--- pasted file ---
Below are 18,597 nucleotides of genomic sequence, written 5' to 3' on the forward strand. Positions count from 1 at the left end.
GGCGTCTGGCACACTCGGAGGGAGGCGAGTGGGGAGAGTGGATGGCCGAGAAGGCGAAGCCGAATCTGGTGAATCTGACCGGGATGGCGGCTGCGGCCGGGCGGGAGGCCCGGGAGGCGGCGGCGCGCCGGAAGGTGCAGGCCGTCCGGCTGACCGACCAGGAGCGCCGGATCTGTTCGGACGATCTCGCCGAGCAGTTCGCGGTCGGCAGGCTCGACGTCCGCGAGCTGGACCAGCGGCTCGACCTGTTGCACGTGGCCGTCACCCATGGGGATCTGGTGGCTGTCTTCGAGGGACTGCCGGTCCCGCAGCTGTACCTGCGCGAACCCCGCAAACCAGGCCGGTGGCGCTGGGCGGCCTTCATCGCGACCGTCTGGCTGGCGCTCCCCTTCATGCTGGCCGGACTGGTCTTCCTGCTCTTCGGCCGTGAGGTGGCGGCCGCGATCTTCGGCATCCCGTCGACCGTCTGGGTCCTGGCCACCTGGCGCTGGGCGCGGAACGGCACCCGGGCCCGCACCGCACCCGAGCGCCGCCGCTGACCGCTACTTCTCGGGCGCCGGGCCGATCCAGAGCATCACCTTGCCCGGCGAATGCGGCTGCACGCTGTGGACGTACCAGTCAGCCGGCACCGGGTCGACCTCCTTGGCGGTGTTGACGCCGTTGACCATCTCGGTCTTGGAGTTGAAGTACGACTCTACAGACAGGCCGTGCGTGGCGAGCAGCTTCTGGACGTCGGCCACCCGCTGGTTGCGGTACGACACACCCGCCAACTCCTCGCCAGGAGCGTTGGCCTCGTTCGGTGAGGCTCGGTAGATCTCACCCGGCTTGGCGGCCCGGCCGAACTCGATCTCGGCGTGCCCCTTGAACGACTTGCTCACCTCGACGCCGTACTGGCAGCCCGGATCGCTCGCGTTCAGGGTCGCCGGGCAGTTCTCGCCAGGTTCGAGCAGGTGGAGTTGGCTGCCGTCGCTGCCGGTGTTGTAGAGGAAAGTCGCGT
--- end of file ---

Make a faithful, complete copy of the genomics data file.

Below are 18,597 nucleotides of genomic sequence, written 5' to 3' on the forward strand. Positions count from 1 at the left end.
GGCGTCTGGCACACTCGGAGGGAGGCGAGTGGGGAGAGTGGATGGCCGAGAAGGCGAAGCCGAATCTGGTGAATCTGACCGGGATGGCGGCTGCGGCCGGGCGGGAGGCCCGGGAGGCGGCGGCGCGCCGGAAGGTGCAGGCCGTCCGGCTGACCGACCAGGAGCGCCGGATCTGTTCGGACGATCTCGCCGAGCAGTTCGCGGTCGGCAGGCTCGACGTCCGCGAGCTGGACCAGCGGCTCGACCTGTTGCACGTGGCCGTCACCCATGGGGATCTGGTGGCTGTCTTCGAGGGACTGCCGGTCCCGCAGCTGTACCTGCGCGAACCCCGCAAACCAGGCCGGTGGCGCTGGGCGGCCTTCATCGCGACCGTCTGGCTGGCGCTCCCCTTCATGCTGGCCGGACTGGTCTTCCTGCTCTTCGGCCGTGAGGTGGCGGCCGCGATCTTCGGCATCCCGTCGACCGTCTGGGTCCTGGCCACCTGGCGCTGGGCGCGGAACGGCACCCGGGCCCGCACCGCACCCGAGCGCCGCCGCTGACCGCTACTTCTCGGGCGCCGGGCCGATCCAGAGCATCACCTTGCCCGGCGAATGCGGCTGCACGCTGTGGACGTACCAGTCAGCCGGCACCGGGTCGACCTCCTTGGCGGTGTTGACGCCGTTGACCATCTCGGTCTTGGAGTTGAAGTACGACTCTACAGACAGGCCGTGCGTGGCGAGCAGCTTCTGGACGTCGGCCACCCGCTGGTTGCGGTACGACACACCCGCCAACTCCTCGCCAGGAGCGTTGGCCTCGTTCGGTGAGGCTCGGTAGATCTCACCCGGCTTGGCGGCCCGGCCGAACTCGATCTCGGCGTGCCCCTTGAACGACTTGCTCACCTCGACGCCGTACTGGCAGCCCGGATCGCTCGCGTTCAGGGTCGCCGGGCAGTTCTCGCCAGGTTCGAGCAGGTGGAGTTGGCTGCCGTCGCTGCCGGTGTTGTAGAGGAAAGTCGCGT